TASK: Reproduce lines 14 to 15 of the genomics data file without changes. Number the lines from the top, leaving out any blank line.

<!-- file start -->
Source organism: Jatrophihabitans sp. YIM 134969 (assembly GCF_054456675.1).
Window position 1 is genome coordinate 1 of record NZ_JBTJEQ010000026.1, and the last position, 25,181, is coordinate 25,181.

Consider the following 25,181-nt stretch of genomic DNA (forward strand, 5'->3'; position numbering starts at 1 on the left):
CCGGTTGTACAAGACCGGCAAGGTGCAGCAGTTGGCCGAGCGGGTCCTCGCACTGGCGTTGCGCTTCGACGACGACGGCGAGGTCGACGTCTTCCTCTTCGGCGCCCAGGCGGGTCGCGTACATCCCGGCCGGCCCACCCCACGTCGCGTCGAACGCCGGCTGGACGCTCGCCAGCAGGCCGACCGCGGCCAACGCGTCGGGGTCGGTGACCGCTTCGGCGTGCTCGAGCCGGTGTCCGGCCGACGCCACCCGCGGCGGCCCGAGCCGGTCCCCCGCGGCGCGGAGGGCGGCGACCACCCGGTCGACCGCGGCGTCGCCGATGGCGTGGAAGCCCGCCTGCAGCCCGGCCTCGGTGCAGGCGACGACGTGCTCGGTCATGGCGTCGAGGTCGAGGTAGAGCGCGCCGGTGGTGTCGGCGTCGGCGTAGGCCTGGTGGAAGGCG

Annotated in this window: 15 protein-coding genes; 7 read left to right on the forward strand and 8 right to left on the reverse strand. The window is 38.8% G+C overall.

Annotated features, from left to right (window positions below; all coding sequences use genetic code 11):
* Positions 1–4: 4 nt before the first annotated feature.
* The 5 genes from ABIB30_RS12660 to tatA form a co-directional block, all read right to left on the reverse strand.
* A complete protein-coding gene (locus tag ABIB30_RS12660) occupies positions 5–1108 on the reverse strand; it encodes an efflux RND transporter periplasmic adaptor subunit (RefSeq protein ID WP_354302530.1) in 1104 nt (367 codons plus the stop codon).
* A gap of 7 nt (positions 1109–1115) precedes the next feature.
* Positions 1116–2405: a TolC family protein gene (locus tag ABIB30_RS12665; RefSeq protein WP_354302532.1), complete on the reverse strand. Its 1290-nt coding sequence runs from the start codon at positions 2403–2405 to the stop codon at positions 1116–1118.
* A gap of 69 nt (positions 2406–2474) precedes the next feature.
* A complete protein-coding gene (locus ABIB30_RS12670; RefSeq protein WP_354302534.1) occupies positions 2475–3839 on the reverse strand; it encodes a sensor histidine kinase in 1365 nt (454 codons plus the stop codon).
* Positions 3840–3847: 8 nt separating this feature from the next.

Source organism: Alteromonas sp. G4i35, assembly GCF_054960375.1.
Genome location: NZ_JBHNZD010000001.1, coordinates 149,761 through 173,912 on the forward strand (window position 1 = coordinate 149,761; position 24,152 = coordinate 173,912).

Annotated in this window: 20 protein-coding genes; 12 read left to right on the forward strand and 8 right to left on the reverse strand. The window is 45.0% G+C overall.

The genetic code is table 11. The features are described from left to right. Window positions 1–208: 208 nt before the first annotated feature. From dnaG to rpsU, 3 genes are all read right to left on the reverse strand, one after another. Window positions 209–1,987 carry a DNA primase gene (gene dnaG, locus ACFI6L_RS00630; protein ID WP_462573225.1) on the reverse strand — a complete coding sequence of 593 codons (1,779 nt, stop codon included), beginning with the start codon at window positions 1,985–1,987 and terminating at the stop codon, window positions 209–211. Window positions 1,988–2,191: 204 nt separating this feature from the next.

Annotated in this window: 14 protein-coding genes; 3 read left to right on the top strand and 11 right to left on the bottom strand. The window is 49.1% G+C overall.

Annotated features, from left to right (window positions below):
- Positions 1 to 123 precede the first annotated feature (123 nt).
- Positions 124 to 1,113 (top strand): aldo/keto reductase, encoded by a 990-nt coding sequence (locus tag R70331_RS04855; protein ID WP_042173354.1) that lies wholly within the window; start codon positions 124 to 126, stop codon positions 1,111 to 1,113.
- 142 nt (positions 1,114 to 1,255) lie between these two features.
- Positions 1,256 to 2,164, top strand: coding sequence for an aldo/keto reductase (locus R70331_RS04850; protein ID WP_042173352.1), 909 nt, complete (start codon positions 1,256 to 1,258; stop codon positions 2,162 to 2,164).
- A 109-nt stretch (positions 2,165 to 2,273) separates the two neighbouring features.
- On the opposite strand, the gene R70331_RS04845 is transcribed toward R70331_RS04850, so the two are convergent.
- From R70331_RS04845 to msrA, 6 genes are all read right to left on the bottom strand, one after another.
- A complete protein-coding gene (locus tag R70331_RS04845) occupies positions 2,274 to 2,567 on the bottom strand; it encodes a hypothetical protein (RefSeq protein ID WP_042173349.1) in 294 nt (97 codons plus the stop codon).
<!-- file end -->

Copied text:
* Positions 3840–3847: 8 nt separating this feature from the next.

Source organism: Alteromonas sp. G4i35, assembly GCF_054960375.1.